If you fell behind over the weekend, a complete set of clickable links for ‘report card’ articles including Brock McGinn, Phil Di Giuseppe and Joakim Nordstrom from over the weekend are at the bottom of this article.

Viktor Stalberg’s starting point for the 2016-17 season

Viktor Stalberg was signed as an unrestricted free agent for a one-year deal at $1.5 million per season. He was coming off a solid but not necessarily spectacular season as a depth forward with the New York Rangers. In 2015-16 in 75 games with the Rangers, Stalberg posted a respectable 9 goals and 20 points in 12:12 of ice time. He played on the penalty kill and was a solid depth forward. Perhaps more interesting for considering Stalberg’s starting point is considering the Hurricanes’ situation. The team was coming off a 2015-16 season that saw a revolving door of fourth line wings struggle to build even a serviceable fourth line. Francis more or less cleaned house and started over letting Riley Nash, Nathan Gerbe and Brad Malone depart. Jay McClement was still under contract, and Brock McGinn who logged some time on the fourth line was still in the mix. Stalberg was brought in very specifically to help solidify a fourth line built around Jay McClement.


Viktor Stalberg’s 2016-17 season with the Carolina Hurricanes

Viktor Stalberg landed right where originally intended starting the season at right wing on the fourth line next to Jay McClement. His impact was felt almost instantly. Stalberg was fast, aggressive and positionally sound on the forecheck such that opponents were less able to move the puck out of their own end and hit the neutral zone with speed. Along with Joakim Nordstrom who eventually found his way to the other wing, the duo solidified the fourth line as intended, and all three players were regulars on the Hurricanes’ penalty kill that led the entire league until a few key players, including Stalberg, departed at the trade deadline. And along the way Stalberg found his scoring touch. A scoring burst in late November and early December saw Stalberg collect 4 goals and 2 assists in 8 games right when the Hurricanes were clinging to life for the 2016-17 season. And before being traded Stalberg finished with 9 goals and 12 points in 57 games before being traded. The 9 goals prorate to 13 goals over 82 games which is pretty impressive considering Stalberg’s limited ice time, no power play time and fourth-line line mates. That prorated even strength goal-scoring total would have been enough to beat Staal, Lindholm, Teravainen and Rask which is impressive. He also excelled on the penalty kill both in terms of killing penalties, but also in terms of being dangerous offensively with 2 shorthanded goals and numerous other chances.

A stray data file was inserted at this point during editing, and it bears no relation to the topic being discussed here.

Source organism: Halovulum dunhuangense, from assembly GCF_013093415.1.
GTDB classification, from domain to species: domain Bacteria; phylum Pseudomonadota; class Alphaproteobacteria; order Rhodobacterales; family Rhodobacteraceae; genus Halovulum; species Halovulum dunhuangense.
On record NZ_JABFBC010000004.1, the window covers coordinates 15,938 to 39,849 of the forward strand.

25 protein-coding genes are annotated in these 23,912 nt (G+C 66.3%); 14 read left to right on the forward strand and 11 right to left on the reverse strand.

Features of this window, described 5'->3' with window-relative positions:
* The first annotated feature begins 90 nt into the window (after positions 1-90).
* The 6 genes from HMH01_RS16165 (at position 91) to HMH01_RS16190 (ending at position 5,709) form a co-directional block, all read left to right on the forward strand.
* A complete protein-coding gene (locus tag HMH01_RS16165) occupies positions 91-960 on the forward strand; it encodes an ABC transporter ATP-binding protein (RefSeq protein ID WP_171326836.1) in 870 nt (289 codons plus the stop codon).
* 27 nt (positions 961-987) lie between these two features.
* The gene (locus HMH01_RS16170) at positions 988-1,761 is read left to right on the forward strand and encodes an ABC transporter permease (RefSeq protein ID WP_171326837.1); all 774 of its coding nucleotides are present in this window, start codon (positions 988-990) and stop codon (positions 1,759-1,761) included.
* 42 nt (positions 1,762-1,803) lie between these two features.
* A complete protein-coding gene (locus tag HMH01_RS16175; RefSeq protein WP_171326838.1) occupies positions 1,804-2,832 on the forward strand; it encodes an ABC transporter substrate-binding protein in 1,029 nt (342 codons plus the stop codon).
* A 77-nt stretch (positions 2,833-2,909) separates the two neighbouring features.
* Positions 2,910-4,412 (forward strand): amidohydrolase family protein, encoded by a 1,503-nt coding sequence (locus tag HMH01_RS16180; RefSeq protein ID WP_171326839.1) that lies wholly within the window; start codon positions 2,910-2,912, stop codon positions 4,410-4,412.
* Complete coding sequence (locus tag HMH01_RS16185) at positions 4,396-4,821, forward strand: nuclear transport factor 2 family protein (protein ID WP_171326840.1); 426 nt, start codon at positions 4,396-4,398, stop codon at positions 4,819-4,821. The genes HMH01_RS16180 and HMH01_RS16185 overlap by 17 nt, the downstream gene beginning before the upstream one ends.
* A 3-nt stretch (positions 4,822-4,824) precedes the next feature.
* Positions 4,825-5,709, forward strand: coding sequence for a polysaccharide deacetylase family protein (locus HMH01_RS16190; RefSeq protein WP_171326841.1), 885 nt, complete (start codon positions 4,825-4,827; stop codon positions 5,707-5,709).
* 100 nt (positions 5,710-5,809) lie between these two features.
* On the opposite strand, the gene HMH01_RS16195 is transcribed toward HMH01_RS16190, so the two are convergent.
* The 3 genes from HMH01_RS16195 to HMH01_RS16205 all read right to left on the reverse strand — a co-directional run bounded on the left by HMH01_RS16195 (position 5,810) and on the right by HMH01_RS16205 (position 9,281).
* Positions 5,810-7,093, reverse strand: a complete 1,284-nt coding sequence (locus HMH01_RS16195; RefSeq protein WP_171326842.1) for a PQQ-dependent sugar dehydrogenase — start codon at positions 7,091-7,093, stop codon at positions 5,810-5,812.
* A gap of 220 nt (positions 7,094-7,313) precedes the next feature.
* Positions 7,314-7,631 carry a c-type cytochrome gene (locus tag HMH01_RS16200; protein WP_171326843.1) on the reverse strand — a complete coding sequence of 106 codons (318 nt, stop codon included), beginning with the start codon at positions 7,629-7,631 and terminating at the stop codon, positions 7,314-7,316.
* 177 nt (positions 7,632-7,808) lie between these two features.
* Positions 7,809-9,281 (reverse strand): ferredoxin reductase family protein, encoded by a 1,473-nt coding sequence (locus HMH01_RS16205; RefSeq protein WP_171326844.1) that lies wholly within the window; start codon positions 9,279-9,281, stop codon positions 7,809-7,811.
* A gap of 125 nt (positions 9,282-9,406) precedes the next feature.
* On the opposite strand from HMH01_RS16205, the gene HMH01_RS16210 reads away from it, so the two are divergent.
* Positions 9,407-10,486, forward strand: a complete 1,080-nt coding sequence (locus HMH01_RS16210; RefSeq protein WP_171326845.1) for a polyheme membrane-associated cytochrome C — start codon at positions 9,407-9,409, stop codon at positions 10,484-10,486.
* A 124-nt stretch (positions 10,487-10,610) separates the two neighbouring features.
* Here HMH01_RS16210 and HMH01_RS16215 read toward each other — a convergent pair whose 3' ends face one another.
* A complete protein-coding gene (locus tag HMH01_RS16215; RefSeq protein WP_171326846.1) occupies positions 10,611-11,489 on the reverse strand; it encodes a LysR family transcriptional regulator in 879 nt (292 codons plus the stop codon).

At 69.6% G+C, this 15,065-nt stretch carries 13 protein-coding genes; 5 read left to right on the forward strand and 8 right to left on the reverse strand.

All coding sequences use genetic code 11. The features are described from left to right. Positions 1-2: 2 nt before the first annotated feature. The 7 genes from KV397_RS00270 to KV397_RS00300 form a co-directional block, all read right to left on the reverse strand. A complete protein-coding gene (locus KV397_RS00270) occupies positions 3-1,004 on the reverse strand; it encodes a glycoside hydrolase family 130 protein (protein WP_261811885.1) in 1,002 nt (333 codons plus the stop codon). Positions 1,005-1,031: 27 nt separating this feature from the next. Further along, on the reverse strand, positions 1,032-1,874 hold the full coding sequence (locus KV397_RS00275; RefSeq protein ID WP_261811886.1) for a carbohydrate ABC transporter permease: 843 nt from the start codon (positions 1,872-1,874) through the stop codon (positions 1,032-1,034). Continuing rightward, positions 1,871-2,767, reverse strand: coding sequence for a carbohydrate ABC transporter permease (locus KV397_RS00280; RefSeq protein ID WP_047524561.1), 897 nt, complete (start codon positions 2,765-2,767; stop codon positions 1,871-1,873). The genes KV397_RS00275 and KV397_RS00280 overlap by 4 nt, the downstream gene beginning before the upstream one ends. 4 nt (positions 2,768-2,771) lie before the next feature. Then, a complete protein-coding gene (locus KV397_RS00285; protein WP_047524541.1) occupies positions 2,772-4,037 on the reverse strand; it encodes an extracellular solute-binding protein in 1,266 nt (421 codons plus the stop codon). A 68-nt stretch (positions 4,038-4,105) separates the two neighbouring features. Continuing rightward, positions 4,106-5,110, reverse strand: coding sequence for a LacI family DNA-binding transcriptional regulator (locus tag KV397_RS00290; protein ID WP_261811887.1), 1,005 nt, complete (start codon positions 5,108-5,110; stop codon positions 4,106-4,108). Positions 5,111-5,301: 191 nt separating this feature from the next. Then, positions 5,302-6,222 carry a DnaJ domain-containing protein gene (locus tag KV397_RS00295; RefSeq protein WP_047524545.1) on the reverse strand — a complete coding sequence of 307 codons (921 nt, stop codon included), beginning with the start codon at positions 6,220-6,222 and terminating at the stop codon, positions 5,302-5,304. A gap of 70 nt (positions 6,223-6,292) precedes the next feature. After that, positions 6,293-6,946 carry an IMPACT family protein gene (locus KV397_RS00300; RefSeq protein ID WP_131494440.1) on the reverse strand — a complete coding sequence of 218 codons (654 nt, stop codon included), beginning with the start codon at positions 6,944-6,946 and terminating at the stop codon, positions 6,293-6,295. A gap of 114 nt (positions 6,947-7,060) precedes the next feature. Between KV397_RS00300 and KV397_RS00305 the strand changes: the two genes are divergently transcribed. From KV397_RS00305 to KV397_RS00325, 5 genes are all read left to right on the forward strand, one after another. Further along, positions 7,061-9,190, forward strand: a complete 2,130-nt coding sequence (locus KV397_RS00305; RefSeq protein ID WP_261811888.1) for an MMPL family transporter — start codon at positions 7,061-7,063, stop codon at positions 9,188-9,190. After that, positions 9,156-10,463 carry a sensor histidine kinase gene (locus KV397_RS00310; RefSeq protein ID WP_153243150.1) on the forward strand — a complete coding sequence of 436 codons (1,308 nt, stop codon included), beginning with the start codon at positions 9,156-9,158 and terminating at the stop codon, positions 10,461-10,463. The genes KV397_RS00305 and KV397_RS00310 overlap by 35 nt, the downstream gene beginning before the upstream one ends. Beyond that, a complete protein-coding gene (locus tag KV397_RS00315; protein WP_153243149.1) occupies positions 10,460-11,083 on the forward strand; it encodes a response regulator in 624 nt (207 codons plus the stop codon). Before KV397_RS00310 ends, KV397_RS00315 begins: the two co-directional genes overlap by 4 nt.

Grading Viktor Stalberg

Graded as: Fourth-line forward and penalty killer.

Grade: A. Stalberg excelled in every aspect of his job. He played a key role in solidifying a fourth line that struggled the year before. He was tremendous on the team’s strong penalty and chipped in a couple shorthanded goals to boot. And he provided above average depth scoring when one considers his role. As far as a fourth line forward goes, there is nothing more one could have asked from Stalberg. He gets bonus points on top of that for netting a third-round pick (the one that turned into Scott Darling even) at the trade deadline.

This brings up the important point of grading by role. To say that Stalberg gets an A for his role is not the same as saying that he should be in a higher role or is better than a player who gets a B in a different role. While I think Stalberg’s speed, size and defensive acumen makes him a potential fill in on a higher line, I do not think he brings quite enough offensively to be a regular on a scoring line. He is just a great fourth-line/depth forward, and there is nothing wrong with that.


Looking forward to 2017-18

After being traded at the trade deadline, Stalberg is obviously not currently in the mix for 2017-18. He will be an unrestricted free agent once his season with the Ottawa Senators wraps up, so a return is at least possible. This summer Francis needs to balance building a solid roster with leaving some room for youth to seize roles if they rise up in training camp. Even still, I would love to see Viktor Stalberg brought back on a similar contract to last season. Though he played in a limited role, he was just so good at it. At the right price, he fits on the fourth line or could slot as a #13 if the kids prove ready to play at the NHL level now.


Previous report card articles

Ron Francis evaluation part 1

Ron Francis evaluation part 2

Bill Peters

Victor Rask

Teuvo Teravainen

Elias Lindholm

Lee Stempniak

Brock McGinn

Phil Di Giuseppe

Joakim Nordstrom


Go Canes!

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